Do I Really Need a Hysterectomy

Do I Really Need a Hysterectomy


The decision to have a hysterectomy should never be taken lightly.

Hysterectomies used to be the only option for the treatment of many diseases of the cervix. Now there are alternative treatments with fewer side effects and less harmful long-term consequences.

When What are the different types of hysterectomy?

  • A partial hysterectomy is a procedure that removes the uterus but leaves the cervix in place.
  • A radical hysterectomy is a procedure where the uterus, cervix, upper vagina, fallopian tubes and ovaries (parametrium) are removed in their entirety to treat cervical or uterine cancer.
  • A total or complete hysterectomy involves removing the cervix as well as the uterus (womb).

Can you have a laparoscopic hysterectomy?

The total laparoscopic hysterectomy is done by inserting a laparoscope and surgical instruments through several small incisions in the abdomen. The uterus and the cervix are removed in small pieces through one of the incisions. It can be performed to remove uterine fibroids that are small to moderate in size.

Why Consider an Alternative to Hysterectomy?

A hysterectomy not only closes the door to childbirth, it can have other repercussions, beyond the risks posed by any surgery. Such effects are: vaginal dryness, mood swings and the hot flushes of menopause if the ovaries are also removed; impact sexual pleasure, particularly uterine orgasm; bladder and intestinal changes; and provoke emotional distress and depression.

When is a Hysterectomy the Only Choice?

A hysterectomy can alleviate the pain, pressure and bleeding caused by conditions of the uterus, and many women are pleased with the result afterwards, the pros and cons of surgery must always be carefully weighed. Sometimes a hysterectomy may be the only choice if a woman has cancer of the uterus, ovary, cervix, or endometrium.

When would it be necessary to have a hysterectomy?

Some common reasons for a hysterectomy are:

  • Uterine fibroids that cause pain or heavy periods
  • Bleeding including excessively heavy periods
  • Endometriosis causing pelvic pain
  • Adenomyosis
  • Unsuccessfully treated pelvic inflammatory disease (PID)
  • Uterine prolapse, which is a sliding of the uterus from its normal position into the vaginal canal.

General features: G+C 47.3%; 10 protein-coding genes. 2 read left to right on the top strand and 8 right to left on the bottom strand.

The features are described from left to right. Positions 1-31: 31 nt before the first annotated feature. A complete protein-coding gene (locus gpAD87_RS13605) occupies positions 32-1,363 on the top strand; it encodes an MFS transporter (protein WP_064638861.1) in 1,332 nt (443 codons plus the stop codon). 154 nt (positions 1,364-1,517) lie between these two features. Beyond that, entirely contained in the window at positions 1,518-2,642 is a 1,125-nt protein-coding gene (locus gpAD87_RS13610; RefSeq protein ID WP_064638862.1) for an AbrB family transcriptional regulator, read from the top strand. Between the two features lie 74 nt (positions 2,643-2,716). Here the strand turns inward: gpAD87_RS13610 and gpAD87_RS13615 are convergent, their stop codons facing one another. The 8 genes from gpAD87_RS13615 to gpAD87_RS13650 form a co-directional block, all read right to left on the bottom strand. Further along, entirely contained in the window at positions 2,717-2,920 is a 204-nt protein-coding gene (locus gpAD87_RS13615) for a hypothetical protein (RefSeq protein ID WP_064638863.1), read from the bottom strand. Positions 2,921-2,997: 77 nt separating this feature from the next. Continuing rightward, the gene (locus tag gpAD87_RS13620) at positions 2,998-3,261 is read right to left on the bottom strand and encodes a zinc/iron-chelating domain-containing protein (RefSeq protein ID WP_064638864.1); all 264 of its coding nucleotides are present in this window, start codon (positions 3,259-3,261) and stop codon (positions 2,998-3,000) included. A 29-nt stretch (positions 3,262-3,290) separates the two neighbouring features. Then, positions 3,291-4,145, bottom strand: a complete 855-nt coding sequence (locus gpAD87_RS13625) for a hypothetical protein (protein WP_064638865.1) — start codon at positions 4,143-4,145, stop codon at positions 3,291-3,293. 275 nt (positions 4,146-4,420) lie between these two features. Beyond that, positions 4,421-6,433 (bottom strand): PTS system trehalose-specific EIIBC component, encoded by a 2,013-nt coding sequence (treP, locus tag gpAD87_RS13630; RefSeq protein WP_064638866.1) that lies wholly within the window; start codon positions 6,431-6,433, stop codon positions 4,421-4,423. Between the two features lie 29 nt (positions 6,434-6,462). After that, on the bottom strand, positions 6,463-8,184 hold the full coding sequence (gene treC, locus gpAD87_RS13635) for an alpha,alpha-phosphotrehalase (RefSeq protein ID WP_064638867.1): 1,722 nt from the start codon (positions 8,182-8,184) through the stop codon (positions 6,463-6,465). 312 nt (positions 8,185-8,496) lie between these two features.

• Cancer of the uterus, cervix, or ovaries.

So how should women and their doctors decide?

It is a complex judgment call and depends on

  • why a hysterectomy is being considered,
  • the type of hysterectomy offered,
  • a woman's goal for treatment, and
  • her willingness to tolerate side effects or symptoms.

Alternatives to Hysterectomy

Watchful Waiting

If your fibroids are causing no symptoms, it's entirely reasonable to adopt a strategy called "watchful waiting"- monitoring their status with your doctor and not having any surgery unless problems develop.

But if you are experiencing pain, discomfort, or pressure, there are several less-invasive options for treating fibroids.


This is the surgical removal of the fibroids alone. It can be done through an abdominal operation, laparoscopically (entering through the navel).

A laparoscopic is least invasive, and is less costly and requires shorter recovery time.


The insertion of a thin, telescope-like instrument through the vagina can be used if the fibroid is primarily within the cavity of the uterus.

This is a minor surgical procedure with minimal recuperation time, but can only be offered to women who have fibroids within the lining of the uterine cavity.

Uterine artery embolization (UAE)

Also known as uterine fibroid embolization (UFE). This is a fairly simple, noninvasive procedure in which small particles are injected into the uterine arteries feeding the fibroids, cutting off their blood supply.

Unlike a hysterectomy, this procedure preserves the uterus and helps women potentially avoid surgery. It's been used for years to help stop hemorrhage after childbirth or surgery. Symptoms improve in 85% to 90% of patients, most of them significantly.

Medical management

Painful symptoms of uterine fibroids can be initially treated with nonsteroidal anti-inflammatory drugs (NSAIDs), like Motrin. If that isn't effective, another option is a class of drugs that blocks the ovaries' production of estrogen and other hormones. Their side effects can include symptoms of premature menopause and a decrease in bone density. This is done only prior to scheduled fibroid removal, not long term. The fibroids will grow again after therapy is stopped.